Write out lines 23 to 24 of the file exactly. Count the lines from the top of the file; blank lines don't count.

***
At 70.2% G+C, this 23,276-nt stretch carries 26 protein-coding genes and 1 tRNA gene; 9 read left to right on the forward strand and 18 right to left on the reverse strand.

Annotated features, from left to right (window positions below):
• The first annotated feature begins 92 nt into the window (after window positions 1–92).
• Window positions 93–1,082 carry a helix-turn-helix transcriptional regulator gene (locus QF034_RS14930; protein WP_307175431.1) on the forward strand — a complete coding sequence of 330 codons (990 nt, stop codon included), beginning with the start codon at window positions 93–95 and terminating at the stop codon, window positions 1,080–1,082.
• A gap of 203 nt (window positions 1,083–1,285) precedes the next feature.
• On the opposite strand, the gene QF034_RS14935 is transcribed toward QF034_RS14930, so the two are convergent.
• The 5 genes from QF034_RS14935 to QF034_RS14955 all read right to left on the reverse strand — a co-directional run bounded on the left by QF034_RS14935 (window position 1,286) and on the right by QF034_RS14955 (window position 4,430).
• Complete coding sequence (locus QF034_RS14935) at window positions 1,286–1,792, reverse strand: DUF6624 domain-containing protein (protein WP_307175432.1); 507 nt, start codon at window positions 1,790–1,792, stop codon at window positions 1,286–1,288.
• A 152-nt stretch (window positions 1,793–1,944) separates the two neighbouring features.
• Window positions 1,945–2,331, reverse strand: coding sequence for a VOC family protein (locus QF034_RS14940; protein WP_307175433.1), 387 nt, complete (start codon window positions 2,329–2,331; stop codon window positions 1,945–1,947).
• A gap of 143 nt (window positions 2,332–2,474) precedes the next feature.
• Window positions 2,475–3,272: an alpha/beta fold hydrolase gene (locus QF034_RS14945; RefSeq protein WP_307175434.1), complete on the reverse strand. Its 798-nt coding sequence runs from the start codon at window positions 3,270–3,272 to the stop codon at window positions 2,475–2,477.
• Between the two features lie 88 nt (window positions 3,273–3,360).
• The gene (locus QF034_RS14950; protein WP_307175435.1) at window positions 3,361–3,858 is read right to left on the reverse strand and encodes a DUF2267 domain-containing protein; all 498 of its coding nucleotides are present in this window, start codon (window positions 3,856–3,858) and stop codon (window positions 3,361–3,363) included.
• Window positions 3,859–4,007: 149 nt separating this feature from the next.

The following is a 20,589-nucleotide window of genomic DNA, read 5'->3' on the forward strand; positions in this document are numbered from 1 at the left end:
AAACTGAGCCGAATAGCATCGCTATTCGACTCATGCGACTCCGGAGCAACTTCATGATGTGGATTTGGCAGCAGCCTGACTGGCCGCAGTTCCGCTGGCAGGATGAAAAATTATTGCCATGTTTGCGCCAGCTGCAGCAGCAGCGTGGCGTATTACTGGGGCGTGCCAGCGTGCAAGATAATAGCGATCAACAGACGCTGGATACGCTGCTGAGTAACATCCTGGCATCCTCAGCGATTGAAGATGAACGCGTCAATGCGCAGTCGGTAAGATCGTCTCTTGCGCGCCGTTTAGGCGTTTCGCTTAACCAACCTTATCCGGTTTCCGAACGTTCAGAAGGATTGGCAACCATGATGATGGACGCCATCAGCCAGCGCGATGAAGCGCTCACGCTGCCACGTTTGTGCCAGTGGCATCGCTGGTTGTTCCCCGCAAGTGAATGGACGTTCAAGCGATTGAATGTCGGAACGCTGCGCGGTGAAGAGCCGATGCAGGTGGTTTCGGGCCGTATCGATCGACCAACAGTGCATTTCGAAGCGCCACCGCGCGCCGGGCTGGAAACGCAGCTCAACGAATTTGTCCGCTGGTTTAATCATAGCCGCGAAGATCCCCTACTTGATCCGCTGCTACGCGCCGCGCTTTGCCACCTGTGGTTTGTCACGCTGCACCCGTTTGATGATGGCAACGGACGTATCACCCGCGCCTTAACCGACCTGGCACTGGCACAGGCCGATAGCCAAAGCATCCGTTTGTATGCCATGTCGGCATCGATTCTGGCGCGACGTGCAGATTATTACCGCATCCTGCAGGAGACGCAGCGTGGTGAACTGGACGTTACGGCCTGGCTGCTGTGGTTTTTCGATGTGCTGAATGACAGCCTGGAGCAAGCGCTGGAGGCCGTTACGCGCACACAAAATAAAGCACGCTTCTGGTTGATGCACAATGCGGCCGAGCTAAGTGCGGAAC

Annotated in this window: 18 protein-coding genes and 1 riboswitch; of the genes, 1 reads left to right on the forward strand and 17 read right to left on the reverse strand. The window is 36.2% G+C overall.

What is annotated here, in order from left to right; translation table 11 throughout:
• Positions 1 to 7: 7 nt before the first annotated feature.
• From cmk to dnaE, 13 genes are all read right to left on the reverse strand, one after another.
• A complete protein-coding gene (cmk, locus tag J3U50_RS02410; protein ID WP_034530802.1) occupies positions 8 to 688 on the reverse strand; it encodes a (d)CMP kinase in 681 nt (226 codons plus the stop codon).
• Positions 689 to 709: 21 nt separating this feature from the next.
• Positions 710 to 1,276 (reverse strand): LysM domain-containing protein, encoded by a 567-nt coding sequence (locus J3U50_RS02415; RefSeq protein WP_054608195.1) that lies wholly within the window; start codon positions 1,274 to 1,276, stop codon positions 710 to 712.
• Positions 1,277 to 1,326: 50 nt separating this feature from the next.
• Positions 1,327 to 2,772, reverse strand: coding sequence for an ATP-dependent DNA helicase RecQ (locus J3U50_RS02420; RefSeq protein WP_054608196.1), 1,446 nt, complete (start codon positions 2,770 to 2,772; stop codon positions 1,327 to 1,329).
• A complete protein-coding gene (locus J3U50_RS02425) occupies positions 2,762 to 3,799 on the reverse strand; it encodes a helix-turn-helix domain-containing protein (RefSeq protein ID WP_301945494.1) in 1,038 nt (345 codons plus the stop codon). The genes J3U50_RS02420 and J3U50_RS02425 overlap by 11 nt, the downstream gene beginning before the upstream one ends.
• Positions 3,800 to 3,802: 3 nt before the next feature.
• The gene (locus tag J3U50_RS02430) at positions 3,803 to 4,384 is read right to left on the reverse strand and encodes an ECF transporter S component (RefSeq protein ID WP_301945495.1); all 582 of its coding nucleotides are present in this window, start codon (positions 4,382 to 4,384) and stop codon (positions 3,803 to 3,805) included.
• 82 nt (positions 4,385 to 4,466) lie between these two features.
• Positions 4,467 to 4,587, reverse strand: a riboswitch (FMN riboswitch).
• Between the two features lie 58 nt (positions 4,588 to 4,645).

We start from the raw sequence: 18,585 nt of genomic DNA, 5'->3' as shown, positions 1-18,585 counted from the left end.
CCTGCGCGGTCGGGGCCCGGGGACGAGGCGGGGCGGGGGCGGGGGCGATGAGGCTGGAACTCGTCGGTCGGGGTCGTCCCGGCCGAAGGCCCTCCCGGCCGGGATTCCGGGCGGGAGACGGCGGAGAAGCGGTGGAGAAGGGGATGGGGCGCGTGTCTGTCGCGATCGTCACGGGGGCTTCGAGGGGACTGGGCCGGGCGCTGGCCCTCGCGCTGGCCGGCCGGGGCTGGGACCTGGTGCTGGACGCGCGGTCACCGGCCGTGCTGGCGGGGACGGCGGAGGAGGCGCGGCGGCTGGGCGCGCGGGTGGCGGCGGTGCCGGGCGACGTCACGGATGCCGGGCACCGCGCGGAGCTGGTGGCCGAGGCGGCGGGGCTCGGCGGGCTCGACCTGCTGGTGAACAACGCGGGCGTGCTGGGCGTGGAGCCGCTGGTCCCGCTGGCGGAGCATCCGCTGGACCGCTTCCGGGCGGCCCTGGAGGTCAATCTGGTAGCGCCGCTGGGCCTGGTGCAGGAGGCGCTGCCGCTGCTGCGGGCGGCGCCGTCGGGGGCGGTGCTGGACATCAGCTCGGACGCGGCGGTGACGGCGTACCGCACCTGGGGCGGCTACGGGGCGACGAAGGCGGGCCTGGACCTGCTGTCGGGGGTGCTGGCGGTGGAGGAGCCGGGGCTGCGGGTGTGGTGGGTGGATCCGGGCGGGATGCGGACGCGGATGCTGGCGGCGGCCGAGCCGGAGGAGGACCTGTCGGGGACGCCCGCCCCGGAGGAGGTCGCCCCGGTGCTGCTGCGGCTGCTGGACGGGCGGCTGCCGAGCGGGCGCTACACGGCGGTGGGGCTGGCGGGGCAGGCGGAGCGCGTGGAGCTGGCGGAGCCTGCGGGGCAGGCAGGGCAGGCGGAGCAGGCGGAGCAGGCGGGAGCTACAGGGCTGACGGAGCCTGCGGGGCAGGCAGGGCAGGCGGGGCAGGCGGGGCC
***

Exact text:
• Positions 689 to 709: 21 nt separating this feature from the next.
• Positions 710 to 1,276 (reverse strand): LysM domain-containing protein, encoded by a 567-nt coding sequence (locus J3U50_RS02415; RefSeq protein WP_054608195.1) that lies wholly within the window; start codon positions 1,274 to 1,276, stop codon positions 710 to 712.